Jaeger-LeCoultre – E 168 Geophysic (left), E 165 (right)

A side view shows the thicker E 168 (top) and the flatter E 165 (bottom) having different lug profiles but very similar crowns.

The E 168 lugs looks short and straight compared with the longer, curved lugs of the E 165.

E 168 (top) and E 165 (bottom)

Inside, and now it starts to become interesting; inside the E 168 is the famous Calibre P478/BWSBr. Parachoc protection of the balance wheel, edges of the movement bevelled on the dial side, yes the Geophysic dial is not flat, Breguet Spiral and without decoration on the bridges.

The E 165 have the Calibre P450/4 CBr. Same Parachoc protection, edges of the movement bevelled on both the dial side and the movement side, Breguet Spiral and beautiful Geneva bars decoration on the bridges.

Both movements are 12.75”’, 28.8 mm in diameter. In fact, the Calibre 478 is derived from the Calibre 450.

Some of the more obvious differences from looking at the two movements side-by-side are the hack seconds function, the Swan neck regulator, the “simpler” bridge of the 478 and the bridge decorations.

Calibre P478/BWSBr (left), Calibre P450/4 CBr (right)

What I find a bit surprising is that even if the 450 is the “simpler” movement, no Chronometer certification, no five positions adjustment, no hack seconds, it is decorated to a higher level.

While the Geophysic were one of the poster boys back in the days, the E 165 was one of many…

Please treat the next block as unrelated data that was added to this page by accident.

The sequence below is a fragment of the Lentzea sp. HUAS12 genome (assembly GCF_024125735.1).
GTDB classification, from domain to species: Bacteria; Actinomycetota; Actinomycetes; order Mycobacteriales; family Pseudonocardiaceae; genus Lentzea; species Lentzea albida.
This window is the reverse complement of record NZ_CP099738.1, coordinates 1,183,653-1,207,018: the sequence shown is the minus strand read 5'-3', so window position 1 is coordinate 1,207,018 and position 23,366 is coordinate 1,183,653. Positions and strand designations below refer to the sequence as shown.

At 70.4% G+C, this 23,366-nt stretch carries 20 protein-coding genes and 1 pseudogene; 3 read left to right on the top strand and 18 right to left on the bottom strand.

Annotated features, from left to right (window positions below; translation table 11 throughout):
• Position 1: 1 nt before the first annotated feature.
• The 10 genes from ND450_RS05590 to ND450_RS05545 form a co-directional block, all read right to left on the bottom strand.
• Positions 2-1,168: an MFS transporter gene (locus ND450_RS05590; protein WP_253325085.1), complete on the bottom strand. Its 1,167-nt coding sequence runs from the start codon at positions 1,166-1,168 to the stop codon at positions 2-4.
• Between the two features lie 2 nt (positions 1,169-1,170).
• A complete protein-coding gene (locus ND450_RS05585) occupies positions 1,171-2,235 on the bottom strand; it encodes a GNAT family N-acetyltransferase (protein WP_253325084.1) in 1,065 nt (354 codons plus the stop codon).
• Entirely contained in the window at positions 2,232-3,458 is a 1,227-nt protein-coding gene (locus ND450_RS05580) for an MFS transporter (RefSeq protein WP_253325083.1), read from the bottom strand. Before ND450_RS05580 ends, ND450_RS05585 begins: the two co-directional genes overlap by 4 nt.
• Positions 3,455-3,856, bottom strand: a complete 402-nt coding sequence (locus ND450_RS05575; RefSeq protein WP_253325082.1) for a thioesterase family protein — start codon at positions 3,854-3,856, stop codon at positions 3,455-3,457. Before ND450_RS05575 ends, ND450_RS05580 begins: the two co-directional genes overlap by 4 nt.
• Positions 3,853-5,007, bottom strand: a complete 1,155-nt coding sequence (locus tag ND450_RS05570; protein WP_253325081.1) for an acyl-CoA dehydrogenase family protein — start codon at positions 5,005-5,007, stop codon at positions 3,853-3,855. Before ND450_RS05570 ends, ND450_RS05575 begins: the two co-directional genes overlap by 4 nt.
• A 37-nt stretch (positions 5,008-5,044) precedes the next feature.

You would have expected the other way around when it comes to the finishing. Like the Vacheron Constantin Chronometer Calibre P1008/BS based on the same JLC Calibre 4XX base.

Calibre P450/4 CBr (right)

The E 165 I picked up many year’s ago on a whim.

While looking closer on the dial I suspected it of being a repainted dial based on A) the painted hour lines in the minute track. Normally you would expect to see a lume dot there. B) The dial is marked “SWISS” only while most watches during this period have the “SWISS MADE”. C) The hands and applied index are much lighter in colour (in flash light) than the rest.

Jaeger-LeCoultre E 165

So the E 165 ended up in a box with “other stuff” waiting for me to start my work on analysing, trying to determent its origin and gathering facts to be able to “connect the dots” like here in this post.

There it was for several years until I found a document which made me think… And then I found another document which made me change my mind…

Yes, I already showed you these two documents and yes it is the same illustration shown in two different catalogues.

But if you look closely you see the enhanced painted lines of the hour marks, the “SWISS” only at the bottom, the position of the JLC logo, they all check out. Also the shape of hands and index, the enlarged crown – it’s a perfect match!

Jaeger-LeCoultre E 165 – in documents

So after spending a decade in a box, I now enjoy this hidden gem on my wrist!

Jaeger-LeCoultre E 165 – on the wrist